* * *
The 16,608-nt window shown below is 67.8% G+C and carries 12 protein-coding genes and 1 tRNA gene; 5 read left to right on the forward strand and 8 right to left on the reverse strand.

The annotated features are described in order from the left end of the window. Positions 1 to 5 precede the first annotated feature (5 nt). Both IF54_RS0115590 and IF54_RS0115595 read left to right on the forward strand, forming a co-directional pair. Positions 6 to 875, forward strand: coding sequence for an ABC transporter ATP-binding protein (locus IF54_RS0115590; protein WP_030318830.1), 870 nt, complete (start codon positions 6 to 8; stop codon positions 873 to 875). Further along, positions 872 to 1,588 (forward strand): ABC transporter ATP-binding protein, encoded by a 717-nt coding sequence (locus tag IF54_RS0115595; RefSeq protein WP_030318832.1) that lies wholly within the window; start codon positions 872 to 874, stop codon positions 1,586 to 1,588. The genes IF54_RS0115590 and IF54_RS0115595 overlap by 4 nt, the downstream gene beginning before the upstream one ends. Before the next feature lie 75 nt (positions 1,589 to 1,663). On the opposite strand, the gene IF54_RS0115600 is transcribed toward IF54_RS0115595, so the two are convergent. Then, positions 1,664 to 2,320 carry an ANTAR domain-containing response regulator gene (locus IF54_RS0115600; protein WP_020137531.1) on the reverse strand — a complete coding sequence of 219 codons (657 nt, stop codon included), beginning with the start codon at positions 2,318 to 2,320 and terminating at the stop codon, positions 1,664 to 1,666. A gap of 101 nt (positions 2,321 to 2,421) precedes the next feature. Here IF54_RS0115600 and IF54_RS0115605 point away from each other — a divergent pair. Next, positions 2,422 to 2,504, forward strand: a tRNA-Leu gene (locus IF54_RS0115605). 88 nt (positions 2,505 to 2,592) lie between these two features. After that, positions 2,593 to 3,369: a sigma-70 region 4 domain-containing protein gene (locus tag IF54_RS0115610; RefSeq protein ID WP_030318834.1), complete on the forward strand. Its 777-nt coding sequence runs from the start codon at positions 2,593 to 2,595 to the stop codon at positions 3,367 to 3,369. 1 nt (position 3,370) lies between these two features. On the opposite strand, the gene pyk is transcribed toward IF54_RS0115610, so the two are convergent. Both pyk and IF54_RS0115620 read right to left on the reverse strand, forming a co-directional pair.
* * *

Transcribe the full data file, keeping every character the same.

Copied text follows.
The 16,608-nt window shown below is 67.8% G+C and carries 12 protein-coding genes and 1 tRNA gene; 5 read left to right on the forward strand and 8 right to left on the reverse strand.

The annotated features are described in order from the left end of the window. Positions 1 to 5 precede the first annotated feature (5 nt). Both IF54_RS0115590 and IF54_RS0115595 read left to right on the forward strand, forming a co-directional pair. Positions 6 to 875, forward strand: coding sequence for an ABC transporter ATP-binding protein (locus IF54_RS0115590; protein WP_030318830.1), 870 nt, complete (start codon positions 6 to 8; stop codon positions 873 to 875). Further along, positions 872 to 1,588 (forward strand): ABC transporter ATP-binding protein, encoded by a 717-nt coding sequence (locus tag IF54_RS0115595; RefSeq protein WP_030318832.1) that lies wholly within the window; start codon positions 872 to 874, stop codon positions 1,586 to 1,588. The genes IF54_RS0115590 and IF54_RS0115595 overlap by 4 nt, the downstream gene beginning before the upstream one ends. Before the next feature lie 75 nt (positions 1,589 to 1,663). On the opposite strand, the gene IF54_RS0115600 is transcribed toward IF54_RS0115595, so the two are convergent. Then, positions 1,664 to 2,320 carry an ANTAR domain-containing response regulator gene (locus IF54_RS0115600; protein WP_020137531.1) on the reverse strand — a complete coding sequence of 219 codons (657 nt, stop codon included), beginning with the start codon at positions 2,318 to 2,320 and terminating at the stop codon, positions 1,664 to 1,666. A gap of 101 nt (positions 2,321 to 2,421) precedes the next feature. Here IF54_RS0115600 and IF54_RS0115605 point away from each other — a divergent pair. Next, positions 2,422 to 2,504, forward strand: a tRNA-Leu gene (locus IF54_RS0115605). 88 nt (positions 2,505 to 2,592) lie between these two features. After that, positions 2,593 to 3,369: a sigma-70 region 4 domain-containing protein gene (locus tag IF54_RS0115610; RefSeq protein ID WP_030318834.1), complete on the forward strand. Its 777-nt coding sequence runs from the start codon at positions 2,593 to 2,595 to the stop codon at positions 3,367 to 3,369. 1 nt (position 3,370) lies between these two features. On the opposite strand, the gene pyk is transcribed toward IF54_RS0115610, so the two are convergent. Both pyk and IF54_RS0115620 read right to left on the reverse strand, forming a co-directional pair.